2. Place the bias cut collar canvas onto the thread traced Under Collar, which has also been cut on the bias. Baste around the three outer edges and pin the neck edge.



3. Pad stitch the Under Collar beginning at the outer edge working your way towards the neck edge. Move pins if necessary to build roll into the collar. The pad stitching will be hidden in the nap of the velvet on the Under Collar.


4. Press the collar canvas and Under Collar flat. Don’t worry, shape has been built into the collar with the pad stitching! Do not use steam as it may affect the embossing.


5. Pin the original pattern back onto the prepared Under Collar redrawing any pencil lines, which have shifted.


6. Trim the outer 3 edges of the Under Collar along the pencil line. This should be a smooth, even and neat cut as it will become the edge that shapes the Upper Collar. These 3 outer edges have no seam allowance and are cut on the stitching line.


7. Lay the prepared Under Collar onto a piece of bias cut fabric, which will be used for the Upper Collar. Wrap the Upper Collar over the outer edge of the Under Collar. Baste in place.


8. Chalk an even 1/2” along the outer edge of the Collar. Trim excess fabric away.


9. Catch stitch over the cut outer edge of the Upper Collar sewing it to the Under Collar.


10. Clip a small V out of the corners of the Upper Collar to reduce bulk.


11. Fold the outer edge of the Upper Collar down on a slight angle.


12. Fold the edges of the Upper Collar over the Under Collar and pin. Baste. Trim to an even 1/2” and catch stitch to under Under Collar.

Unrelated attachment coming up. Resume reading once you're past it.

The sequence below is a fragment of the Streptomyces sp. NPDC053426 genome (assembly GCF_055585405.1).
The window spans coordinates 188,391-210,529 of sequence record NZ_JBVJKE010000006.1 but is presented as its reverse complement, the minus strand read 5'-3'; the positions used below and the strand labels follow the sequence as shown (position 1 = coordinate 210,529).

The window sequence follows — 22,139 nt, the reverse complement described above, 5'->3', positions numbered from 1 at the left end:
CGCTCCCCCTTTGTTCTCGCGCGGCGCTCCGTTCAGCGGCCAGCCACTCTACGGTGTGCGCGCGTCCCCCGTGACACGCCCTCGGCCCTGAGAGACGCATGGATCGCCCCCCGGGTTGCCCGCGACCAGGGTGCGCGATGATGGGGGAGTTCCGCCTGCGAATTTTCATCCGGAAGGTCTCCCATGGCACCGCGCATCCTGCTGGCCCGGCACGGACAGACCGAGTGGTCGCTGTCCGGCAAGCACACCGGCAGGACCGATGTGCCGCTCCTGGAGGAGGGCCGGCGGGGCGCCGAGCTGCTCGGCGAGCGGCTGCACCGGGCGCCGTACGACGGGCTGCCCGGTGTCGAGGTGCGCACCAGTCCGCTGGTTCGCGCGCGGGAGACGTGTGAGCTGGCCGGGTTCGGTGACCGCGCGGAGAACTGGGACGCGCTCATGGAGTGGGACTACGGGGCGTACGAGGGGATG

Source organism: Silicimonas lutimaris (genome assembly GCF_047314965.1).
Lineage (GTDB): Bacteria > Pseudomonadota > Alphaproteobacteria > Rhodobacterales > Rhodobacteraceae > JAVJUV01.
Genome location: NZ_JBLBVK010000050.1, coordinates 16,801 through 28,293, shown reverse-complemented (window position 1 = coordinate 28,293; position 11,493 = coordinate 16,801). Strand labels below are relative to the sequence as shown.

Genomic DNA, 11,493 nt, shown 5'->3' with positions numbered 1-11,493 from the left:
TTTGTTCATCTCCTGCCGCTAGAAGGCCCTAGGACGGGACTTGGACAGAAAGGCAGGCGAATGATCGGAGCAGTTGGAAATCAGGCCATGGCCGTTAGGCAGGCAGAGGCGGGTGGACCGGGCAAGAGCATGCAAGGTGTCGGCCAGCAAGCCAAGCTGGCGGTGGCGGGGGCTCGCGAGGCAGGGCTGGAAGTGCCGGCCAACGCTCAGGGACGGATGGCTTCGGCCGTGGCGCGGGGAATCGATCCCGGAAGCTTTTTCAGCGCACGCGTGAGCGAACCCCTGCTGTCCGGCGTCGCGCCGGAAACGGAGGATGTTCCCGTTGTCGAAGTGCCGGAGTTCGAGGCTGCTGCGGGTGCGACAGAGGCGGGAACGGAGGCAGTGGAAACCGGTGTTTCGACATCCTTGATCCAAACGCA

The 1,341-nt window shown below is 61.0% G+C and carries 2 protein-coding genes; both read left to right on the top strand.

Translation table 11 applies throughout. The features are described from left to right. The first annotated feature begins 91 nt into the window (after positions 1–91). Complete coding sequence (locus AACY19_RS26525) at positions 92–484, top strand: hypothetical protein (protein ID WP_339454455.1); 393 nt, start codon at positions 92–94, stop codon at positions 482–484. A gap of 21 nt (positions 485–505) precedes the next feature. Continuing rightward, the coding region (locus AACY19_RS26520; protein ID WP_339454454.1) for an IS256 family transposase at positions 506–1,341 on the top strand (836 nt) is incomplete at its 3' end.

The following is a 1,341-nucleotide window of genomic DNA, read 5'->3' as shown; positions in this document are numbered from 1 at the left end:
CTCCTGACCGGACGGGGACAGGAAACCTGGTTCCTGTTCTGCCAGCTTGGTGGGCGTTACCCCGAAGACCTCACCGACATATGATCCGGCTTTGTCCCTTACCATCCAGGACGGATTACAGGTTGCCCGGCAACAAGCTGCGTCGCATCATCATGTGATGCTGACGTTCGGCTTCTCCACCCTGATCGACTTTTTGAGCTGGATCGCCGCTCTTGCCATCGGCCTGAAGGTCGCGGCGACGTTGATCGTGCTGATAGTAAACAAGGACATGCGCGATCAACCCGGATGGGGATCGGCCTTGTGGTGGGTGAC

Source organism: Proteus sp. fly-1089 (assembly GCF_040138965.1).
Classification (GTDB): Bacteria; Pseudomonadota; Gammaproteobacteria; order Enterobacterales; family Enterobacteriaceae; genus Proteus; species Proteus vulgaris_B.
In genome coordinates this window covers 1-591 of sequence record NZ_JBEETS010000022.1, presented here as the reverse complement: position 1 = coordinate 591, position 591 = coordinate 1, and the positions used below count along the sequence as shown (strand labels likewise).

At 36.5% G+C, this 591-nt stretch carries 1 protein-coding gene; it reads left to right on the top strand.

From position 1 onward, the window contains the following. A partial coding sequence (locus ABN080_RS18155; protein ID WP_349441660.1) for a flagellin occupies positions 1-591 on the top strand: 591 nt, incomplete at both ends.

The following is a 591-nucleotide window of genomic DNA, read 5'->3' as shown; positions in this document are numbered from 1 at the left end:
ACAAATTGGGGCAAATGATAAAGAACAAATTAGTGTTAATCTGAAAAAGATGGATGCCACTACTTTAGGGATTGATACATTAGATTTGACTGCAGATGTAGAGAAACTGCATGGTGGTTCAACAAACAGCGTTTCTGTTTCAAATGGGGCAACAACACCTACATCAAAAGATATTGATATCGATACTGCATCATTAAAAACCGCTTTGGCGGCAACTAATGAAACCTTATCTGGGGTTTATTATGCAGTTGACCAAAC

Using this technique the Upper Collar will have perfectly sharp corners.


Finished Under Collar with catch stitching

11. Wrap finished Collar around a ham, pin and leave to set until ready to insert into the


Attaching the Collar to the Garment

Fold the new Front Facing, which was cut as one with the Front of the garment back on itself along the foldline. Stitch an “L” from the folded edge to center front and then up at a 90º angle.


Clip into the corner of the L, which will allow you to turn it right side out.
Attach the prepared Collar to the neck edge of the prepared garment. The edges of the Collar will fit into the sewn L at center front. I hand stitched the Collar to the garment but this step can be machine sewn if you wish. Bring the Facing up over the edge of the Collar and slip stitch in place.



I like to set my sleeves by hand. To begin I run two rows of basting around the sleeve cap and pull them up slightly.
Pin the sleeve into the armsyce, working on a dress form. On the velvet I used very sharp, fine pins so that they would not mark the velvet. Watch to see that the sleeve is hanging properly. Rotate the notch at the top of the sleeve slightly if needed to make the sleeve hang straight. If the seam at the underarm does not match up perfectly with the garment, this is not critical. It is more important that the sleeve hang properly.
Baste the sleeve in place. Backstitch the sleeve to the garment.

Shoulder Pads and Sleeve Heads

A small shoulder pad and sleeve head were inserted into the garment.  Reference this article to see how the shoulder pad was basted to the shoulder seam allowances. I made a small sleeve head from an oval shaped piece of lambswool. Alternatively Warm and Natural quilt batting could work.


For the Back hem, I chose to cut a Hem Facing out of velvet. The Hem Facing was backed to silk organza, basted to the lower edge of the Back before the side seams were sewn.
Once the side seams were sewn, the hem was turned up and pinned in place from the outside of the garment.


Working on a dress stand adjust the hem line as needed. I found that it was best to go with my eye because some of the marked hemlines appeared uneven on the asymmetrical hem line. Fold miters into the hem allowance of the front points.
Trim hem allowance to an even 2” and pink the edge.
Hem stitch to the organza. By hem stitching to the organza there is no risk of stitches showing through to the right side of the velvet. Slip stitch the miters in place.